The third problem is the environment. Because of their decentralization, bitcoin and other cryptocurrencies require massive amounts of energy to maintain, a process known as mining. One recent study estimated that bitcoin mining consumes 91 terawatt-hours of electricity a year, around the energy consumption of the entire nation of Finland. For a currency that is not widely used for actually buying anything, that is an astounding number.
These are major problems, but not unfixable ones.
We should start by focusing on crypto’s gatekeepers.
The blockchain ecosystem is only made possible by a set of actors that serve as the point of entry for regular investors. Developers create cryptocurrencies. Miners maintain them. Exchanges let consumers buy them. All of these actors must be held to higher standards.
First and foremost, the SEC should issue new rules requiring cryptocurrency developers to provide thorough disclosures to investors before launching new digital coins. It should also require crypto-exchanges to protect the accounts of consumers with best-in-class cybersecurity procedures and reimburse them for losses if and when they occur. Congress could help by passing the infrastructure bill, which includes information-providing requirements for crypto-brokers.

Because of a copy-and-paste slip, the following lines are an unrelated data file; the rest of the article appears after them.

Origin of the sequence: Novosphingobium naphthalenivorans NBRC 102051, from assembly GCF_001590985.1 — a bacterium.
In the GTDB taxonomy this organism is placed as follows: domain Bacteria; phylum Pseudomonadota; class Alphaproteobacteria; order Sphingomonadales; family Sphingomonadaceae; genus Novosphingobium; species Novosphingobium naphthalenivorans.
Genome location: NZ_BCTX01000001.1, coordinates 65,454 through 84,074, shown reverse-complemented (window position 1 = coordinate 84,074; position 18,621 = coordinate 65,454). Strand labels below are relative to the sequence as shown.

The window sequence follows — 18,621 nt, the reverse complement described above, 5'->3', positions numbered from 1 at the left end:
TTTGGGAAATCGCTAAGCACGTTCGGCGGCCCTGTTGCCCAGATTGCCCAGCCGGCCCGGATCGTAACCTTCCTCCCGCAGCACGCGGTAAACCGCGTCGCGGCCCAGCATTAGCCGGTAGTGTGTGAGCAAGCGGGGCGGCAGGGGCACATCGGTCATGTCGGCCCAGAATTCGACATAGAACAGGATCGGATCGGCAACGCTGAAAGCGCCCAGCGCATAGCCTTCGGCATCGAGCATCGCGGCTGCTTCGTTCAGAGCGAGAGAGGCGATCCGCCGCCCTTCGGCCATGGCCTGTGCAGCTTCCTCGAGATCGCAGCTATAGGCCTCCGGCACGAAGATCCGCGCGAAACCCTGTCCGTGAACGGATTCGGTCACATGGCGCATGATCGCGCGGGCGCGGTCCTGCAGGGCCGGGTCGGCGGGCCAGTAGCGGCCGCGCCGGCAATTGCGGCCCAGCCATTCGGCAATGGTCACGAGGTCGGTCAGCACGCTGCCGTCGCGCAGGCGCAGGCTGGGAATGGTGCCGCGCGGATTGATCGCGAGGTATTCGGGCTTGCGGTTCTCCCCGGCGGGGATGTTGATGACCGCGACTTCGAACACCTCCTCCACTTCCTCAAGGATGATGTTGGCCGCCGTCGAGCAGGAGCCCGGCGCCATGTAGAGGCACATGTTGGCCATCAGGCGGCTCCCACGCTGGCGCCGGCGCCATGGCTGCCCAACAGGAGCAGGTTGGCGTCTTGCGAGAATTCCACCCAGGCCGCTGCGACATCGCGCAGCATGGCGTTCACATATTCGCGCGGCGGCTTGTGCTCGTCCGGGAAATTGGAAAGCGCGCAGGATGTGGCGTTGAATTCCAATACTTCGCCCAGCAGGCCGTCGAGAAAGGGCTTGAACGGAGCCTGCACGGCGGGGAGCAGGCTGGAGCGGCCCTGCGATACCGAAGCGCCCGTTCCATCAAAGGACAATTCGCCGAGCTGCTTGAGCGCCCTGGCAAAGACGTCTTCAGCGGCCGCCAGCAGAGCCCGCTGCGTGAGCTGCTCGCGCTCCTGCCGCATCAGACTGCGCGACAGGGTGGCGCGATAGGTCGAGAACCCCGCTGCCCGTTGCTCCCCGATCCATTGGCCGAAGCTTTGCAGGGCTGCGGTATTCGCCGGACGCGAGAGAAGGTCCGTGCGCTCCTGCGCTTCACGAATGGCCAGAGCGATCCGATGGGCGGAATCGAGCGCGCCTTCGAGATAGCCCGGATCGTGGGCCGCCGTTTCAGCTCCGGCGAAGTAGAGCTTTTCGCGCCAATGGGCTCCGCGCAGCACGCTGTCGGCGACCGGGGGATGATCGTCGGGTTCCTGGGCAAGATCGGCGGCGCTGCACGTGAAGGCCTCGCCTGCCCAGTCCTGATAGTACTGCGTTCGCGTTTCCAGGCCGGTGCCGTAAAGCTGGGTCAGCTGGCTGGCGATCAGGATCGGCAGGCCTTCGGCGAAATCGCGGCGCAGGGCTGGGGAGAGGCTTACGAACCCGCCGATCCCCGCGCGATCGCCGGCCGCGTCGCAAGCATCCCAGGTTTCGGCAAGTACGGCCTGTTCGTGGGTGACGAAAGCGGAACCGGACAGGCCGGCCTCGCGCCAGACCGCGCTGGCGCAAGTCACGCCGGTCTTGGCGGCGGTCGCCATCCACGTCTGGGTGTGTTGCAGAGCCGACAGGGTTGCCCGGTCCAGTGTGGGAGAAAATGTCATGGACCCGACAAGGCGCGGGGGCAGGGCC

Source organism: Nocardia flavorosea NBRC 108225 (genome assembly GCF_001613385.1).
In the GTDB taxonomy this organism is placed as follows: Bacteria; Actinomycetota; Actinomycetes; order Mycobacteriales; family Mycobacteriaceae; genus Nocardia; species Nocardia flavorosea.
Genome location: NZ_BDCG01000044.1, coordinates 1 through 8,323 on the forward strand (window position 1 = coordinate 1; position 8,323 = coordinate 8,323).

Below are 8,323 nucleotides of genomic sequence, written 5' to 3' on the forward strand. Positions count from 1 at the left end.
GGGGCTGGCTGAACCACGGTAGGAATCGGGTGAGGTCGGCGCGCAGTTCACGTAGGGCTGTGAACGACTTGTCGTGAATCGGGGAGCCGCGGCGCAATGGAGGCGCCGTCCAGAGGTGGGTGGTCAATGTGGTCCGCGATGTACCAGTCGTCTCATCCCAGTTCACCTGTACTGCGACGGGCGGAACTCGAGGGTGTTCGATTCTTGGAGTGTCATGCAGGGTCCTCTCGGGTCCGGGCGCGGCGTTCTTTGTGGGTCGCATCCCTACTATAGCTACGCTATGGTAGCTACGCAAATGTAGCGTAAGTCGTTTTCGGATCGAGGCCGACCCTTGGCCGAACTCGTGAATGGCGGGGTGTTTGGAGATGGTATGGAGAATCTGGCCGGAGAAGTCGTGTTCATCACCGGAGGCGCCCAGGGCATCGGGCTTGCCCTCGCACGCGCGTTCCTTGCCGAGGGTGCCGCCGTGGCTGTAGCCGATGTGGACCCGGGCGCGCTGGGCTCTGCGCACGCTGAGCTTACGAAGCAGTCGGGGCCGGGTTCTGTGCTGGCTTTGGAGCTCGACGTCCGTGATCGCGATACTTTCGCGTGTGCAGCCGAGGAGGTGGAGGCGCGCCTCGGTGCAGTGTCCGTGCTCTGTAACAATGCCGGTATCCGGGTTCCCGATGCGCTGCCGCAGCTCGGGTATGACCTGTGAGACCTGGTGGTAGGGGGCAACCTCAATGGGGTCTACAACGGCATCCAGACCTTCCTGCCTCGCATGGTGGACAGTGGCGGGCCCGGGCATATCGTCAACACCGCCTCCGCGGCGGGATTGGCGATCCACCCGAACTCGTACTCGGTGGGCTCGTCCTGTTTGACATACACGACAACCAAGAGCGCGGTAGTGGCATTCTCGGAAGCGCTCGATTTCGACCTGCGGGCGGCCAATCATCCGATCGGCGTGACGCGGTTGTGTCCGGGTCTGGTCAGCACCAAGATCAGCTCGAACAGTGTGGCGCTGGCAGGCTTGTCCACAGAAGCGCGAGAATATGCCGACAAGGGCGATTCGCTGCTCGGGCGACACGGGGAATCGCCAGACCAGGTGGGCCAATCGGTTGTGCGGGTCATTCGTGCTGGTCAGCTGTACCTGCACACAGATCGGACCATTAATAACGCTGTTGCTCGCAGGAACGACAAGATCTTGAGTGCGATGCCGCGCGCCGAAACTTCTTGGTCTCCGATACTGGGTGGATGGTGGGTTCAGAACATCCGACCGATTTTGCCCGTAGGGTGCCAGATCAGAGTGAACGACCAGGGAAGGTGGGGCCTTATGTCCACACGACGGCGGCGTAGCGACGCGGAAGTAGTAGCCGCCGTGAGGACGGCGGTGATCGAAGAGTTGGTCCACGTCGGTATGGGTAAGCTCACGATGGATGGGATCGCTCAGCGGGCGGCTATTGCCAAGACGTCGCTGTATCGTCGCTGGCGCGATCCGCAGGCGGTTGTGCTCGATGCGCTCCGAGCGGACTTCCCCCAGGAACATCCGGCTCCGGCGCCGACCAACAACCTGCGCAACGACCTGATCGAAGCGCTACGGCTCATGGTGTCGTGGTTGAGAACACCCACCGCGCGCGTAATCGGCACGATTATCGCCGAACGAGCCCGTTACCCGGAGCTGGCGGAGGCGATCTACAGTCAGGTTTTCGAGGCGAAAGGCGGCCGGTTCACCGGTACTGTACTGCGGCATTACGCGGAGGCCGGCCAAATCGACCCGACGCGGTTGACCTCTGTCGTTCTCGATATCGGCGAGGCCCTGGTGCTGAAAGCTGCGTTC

The environmental problem is more pernicious but could be mitigated by imposing new taxes on mining farms.
Finally, there is also a role for courts. Technology moves fast. Legislation moves slow. In the meantime, courts should use their powers to interpret decades-old laws to protect regular citizens from the harms of these complex new financial instruments.
If the branches of government work together, we can crack the code of crypto.
William Magnuson is an associate professor at Texas A&M Law School and the author of Blockchain Democracy: Technology, Law and the Rule of the Crowd (Cambridge University Press 2020)